I would just like to start by thanking those who have come back over the weeks to read what I have written on my blog. This past week the blog hit the 1,000 view mark! It is super exciting, and again I thank you.
Last week I discussed how the private sector functions more efficiently than the public sector. In the private sector it is “put up or shut up.” If you can’t compete then you’re out of business. In the public sector you just ask the government for more money or to subsidize you, and there is no threat of going out of business. I closed by saying how that sounds like education in our country, and I’ll show you why.
Did you ever go to preschool? I did, as have many others. One of the things that the federal government wants to push is universal preschool. While campaigning in 2008 then-Senator Obama said that, “we need to enroll more children, and we need to start at an even earlier age.” Here in America we call universal preschool “Head Start,” but does it really give students a head start? According to a study by the Department of Health and Human Services, not really. They found that any advantage that students gained from Head Start was essentially gone by first-grade. In fact, “Head Start has little to no impact on cognitive, social-emotional, health, or parenting practices of its participants.”
With a price tag of $8 billion per year, I think we are safe to say that the only “head start” we have received is a head start into more debt. So if children aren’t receiving any real benefit from the Head Start program, why is it still around? Big government bureaucracy. Unfortunately the big government bureaucracy is also wasting money past preschool.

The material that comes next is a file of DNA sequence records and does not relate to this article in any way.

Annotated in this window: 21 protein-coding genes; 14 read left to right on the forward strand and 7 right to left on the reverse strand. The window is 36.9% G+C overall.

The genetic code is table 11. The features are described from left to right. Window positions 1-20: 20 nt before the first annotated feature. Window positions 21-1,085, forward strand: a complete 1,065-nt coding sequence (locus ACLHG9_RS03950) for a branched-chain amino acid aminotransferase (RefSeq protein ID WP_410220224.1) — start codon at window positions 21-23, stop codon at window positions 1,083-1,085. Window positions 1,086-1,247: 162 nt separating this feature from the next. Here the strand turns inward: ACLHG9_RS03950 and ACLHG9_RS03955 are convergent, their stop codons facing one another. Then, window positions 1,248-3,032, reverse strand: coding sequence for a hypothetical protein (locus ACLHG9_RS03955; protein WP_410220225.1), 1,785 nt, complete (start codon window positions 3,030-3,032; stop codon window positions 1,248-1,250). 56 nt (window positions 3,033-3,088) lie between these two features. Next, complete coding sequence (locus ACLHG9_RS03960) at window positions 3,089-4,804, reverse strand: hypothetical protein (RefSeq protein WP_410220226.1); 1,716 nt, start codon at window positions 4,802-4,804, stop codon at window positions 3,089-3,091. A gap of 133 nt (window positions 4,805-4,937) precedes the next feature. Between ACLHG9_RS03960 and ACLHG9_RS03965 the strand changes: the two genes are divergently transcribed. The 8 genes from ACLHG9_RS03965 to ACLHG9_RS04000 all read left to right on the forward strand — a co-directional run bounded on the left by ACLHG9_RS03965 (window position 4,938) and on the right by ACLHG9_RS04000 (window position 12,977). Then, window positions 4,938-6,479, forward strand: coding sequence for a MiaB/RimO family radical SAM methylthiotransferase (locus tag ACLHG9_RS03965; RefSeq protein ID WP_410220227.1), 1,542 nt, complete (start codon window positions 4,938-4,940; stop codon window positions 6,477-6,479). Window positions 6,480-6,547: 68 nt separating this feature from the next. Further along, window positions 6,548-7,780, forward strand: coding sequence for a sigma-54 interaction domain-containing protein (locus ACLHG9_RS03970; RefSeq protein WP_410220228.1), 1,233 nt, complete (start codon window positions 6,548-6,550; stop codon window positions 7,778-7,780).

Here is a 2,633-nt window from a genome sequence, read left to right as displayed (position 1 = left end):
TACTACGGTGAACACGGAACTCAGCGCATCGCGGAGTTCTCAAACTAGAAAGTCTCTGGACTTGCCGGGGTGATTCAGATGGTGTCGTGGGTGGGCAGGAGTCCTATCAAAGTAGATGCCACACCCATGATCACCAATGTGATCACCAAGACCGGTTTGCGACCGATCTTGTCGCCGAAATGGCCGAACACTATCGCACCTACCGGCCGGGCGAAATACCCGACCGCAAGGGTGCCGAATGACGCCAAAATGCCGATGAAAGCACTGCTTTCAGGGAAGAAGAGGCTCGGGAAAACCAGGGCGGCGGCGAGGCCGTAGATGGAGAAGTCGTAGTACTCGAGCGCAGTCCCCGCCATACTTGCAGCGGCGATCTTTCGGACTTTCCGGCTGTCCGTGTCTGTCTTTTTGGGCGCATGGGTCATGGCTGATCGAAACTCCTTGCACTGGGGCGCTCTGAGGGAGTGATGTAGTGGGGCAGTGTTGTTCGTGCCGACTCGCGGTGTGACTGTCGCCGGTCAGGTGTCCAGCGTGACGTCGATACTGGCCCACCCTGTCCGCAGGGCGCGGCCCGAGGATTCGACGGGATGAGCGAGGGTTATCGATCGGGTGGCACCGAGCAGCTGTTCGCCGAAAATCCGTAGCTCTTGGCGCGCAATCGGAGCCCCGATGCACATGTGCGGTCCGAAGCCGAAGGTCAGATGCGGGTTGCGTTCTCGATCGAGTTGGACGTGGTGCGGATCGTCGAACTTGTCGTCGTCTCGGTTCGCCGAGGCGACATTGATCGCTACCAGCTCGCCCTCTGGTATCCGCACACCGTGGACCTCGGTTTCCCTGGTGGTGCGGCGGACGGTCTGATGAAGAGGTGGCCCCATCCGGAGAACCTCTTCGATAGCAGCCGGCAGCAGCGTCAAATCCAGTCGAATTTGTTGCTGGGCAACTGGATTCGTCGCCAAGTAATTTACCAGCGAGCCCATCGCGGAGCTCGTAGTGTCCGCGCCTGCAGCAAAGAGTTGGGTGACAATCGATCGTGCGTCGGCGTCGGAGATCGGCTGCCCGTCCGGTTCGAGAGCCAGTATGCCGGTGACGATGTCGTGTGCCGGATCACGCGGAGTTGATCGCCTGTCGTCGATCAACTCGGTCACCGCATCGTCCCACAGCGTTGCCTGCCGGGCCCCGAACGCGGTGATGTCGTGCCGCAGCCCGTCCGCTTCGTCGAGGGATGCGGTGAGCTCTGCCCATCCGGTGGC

Take a look at the first chart above. The cost of an education (per pupil, k-12) that the federal government spends has increased nearly 350% since 1970; yet the test scores are only slightly up in math and reading, but down in science! The second chart below shows how graduation rates in the United States have remained basically flat despite a very steady rise in spending. Spending more and more money is not the solution. Getting big government bureaucracies out of education is.
Here is what should be done:
Give principals and superintendents the ability to fire teachers and other administrators that aren’t up to par. In a private sector job, if you aren’t performing to expectations then you can be fired, so then why not in schools? Teachers unions have made it so that tenure exists in public education, which makes teachers nearly immune from being fired. And when they are able to fire a teacher, there are seemingly endless rules and regulations for the principal or superintendent to follow.
Allow voucher systems. A school voucher system allows for parents to apply the money that would have been spent on educating their child in a public school, to a private or charter school. These schools often perform very well, if not better, than public schools. One example comes from Oakland, CA where a man named Ben Chavis ran a charter school that had higher test scores despite less spending from the government.
Scrap current teacher-salary matrices. Pay teachers based on merit and performance, not by how long they have been working. Very few things will motivate employees to improve performance better than a hit in salary. Sounds harsh, and free-market opponents hate it, but how committed are we to bettering education?
Operating the US education system in a less big government sort of way would greatly improve the quality of the education that children receive. If education bureaucrats really are trying to help the children, then they must put their political agendas aside and actually bring about some real changes. Spending more money obviously hasn’t worked, so it’s time to try something new.
Thanks for reading!